Rare English World Map in Old Color
Striking double-hemisphere map of the world, with the tracks of several recent explorers.
The map has interesting geographic details stemming from the latest expeditions. Australia is shown as split into New Holland and New South Wales, splitting the western portion with Dutch toponyms from the east coast as charted by James Cook on this first voyage.
There is no southern continent, but in the Arctic several unfinished coastlines—Greenland, Purchase Pt., Pr. Williams Land—suggest lands reaching into the highest northern latitudes. Alexander Mackenzie’s findings in Canada as part of his 1789 expedition to the Arctic Ocean are included.
Both New Zealand and Alaska are well delineated and based on the findings of James Cook. All three of his voyage tracks are included here, allowing the reader to follow along as he explored the Pacific.
Another set of ship tracks included are those of Admiral Anson and the Nuestra Señora de la Covadonga. This is a reference to the circumnavigation of George Anson in 1740-44. He was tasked with harassing Spanish trade in the Pacific during the War of Jenkins’ Ear, which was subsumed within the larger War of Austrian Succession. He achieved this aim when he captured the Covadonga in 1743.
A final route is not a British voyage, but a French one, that of Louis-Antoine de Bougainville. From 1766-9 he completed the first French circumnavigation; his was also the second European ship to visit Tahiti.
The map is decorated with a title cartouche guarded by an old angel and a cherub, representing the passage of time. Between the two hemispheres at the bottom is a fine compass rose. In each corner is a vignette illustrating the people and products of four continents: Europe, Asia, Africa, and the Americas.
In ca. 1780, Carington Bowles first published Bowles's Universal Atlas. An example of this edition appears to be in the Library of Congress. Bowles seems to have re-issued the atlas with revisions just prior to his death in 1793, which corresponds with the date of this map. He was succeeded by his son Henry Carington Bowles (1763-1830) who shortly after formed a partnership with Samuel Carver. The firm was renamed Bowles and Carver and continued trading at No. 69 St. Paul's Churchyard. Most publications by this firm are rare and Bowles's Universal Atlas is no exception.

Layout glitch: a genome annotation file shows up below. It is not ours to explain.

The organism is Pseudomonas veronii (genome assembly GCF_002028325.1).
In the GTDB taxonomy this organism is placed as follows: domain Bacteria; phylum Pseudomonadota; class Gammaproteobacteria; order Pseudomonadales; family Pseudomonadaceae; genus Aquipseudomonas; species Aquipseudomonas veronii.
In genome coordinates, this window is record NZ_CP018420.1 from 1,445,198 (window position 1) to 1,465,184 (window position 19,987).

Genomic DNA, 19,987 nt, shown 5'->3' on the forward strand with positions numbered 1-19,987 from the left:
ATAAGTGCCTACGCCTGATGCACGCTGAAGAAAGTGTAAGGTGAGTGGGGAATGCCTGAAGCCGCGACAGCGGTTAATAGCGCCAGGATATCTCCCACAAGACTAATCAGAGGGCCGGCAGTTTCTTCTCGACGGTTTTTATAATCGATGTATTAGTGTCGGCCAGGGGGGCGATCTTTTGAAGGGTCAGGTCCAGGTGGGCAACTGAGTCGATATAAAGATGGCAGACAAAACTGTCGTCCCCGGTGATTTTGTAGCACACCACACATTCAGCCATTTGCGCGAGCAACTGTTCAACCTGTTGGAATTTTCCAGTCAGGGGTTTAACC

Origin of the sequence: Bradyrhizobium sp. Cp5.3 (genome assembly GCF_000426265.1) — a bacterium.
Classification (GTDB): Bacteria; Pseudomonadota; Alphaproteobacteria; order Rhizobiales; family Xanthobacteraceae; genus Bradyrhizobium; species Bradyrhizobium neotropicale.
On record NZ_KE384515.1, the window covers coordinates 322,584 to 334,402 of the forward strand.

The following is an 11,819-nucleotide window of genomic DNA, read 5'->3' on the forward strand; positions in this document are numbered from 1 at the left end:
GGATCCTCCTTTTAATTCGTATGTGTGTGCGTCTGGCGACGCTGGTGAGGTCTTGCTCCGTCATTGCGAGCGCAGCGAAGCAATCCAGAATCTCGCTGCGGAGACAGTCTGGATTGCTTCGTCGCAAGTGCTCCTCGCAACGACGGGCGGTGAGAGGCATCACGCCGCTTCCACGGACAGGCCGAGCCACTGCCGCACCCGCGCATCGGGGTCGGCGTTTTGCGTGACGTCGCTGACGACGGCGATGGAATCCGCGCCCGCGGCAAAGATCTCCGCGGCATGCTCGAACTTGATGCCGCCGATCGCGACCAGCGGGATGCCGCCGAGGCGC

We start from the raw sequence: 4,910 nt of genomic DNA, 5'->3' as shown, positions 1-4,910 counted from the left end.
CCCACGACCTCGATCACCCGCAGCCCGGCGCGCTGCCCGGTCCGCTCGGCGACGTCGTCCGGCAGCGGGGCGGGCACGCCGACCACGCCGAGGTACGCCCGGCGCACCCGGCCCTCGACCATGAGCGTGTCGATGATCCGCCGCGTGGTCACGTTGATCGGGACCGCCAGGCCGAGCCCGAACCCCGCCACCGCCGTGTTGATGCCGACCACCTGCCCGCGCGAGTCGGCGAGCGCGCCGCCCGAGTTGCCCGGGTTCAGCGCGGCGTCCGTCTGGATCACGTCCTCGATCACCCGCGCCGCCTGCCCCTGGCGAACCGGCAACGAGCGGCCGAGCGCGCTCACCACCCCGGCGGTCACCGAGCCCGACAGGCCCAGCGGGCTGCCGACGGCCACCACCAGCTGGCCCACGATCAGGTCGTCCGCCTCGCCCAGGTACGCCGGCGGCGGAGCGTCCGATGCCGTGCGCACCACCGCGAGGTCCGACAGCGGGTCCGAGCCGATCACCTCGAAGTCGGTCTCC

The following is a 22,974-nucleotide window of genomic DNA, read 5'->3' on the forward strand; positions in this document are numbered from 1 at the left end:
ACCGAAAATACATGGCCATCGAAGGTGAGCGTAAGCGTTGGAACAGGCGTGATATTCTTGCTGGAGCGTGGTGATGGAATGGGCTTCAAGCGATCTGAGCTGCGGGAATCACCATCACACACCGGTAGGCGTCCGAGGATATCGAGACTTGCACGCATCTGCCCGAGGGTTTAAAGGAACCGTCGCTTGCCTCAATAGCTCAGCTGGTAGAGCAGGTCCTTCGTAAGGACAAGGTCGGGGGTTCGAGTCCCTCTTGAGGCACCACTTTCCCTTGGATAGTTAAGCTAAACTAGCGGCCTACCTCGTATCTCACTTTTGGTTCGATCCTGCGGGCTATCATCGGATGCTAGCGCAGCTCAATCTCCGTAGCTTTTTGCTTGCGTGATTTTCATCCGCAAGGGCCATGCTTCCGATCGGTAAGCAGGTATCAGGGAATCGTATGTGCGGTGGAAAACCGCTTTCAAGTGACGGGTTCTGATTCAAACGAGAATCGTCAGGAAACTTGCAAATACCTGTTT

The Transit of Venus is one of the rarest predictable astronomical phenomena, occurring twice in eight years and then not again for over one hundred years (in a 243-year cycle). Observing the time it takes for Venus to transit across the sun can help to calculate the size of the solar system and the distance from the Earth to the Sun. In 1761, scientific societies sought to record the Transit from posts around the world. However, many of the observations were flawed or thwarted by the weather, especially those arranged, in haste, by the Royal Society of London. Determined to not repeat the same mistake, the Royal Society planned a South Sea voyage to view the 1769 Transit in concert with the Royal Navy, as the southern Pacific would be one of the places where the Transit was visible.
The Admiralty chose Lieutenant James Cook to command the expedition, based on his aptitude for charting and instrumentation. He was joined by Joseph Banks, a wealthy young botanist, and his retinue of scientists and artists. In addition to observing the Transit, Cook was secretly instructed to seek out and claim any potentially-useful territory or resources that his ship, Endeavour, came across.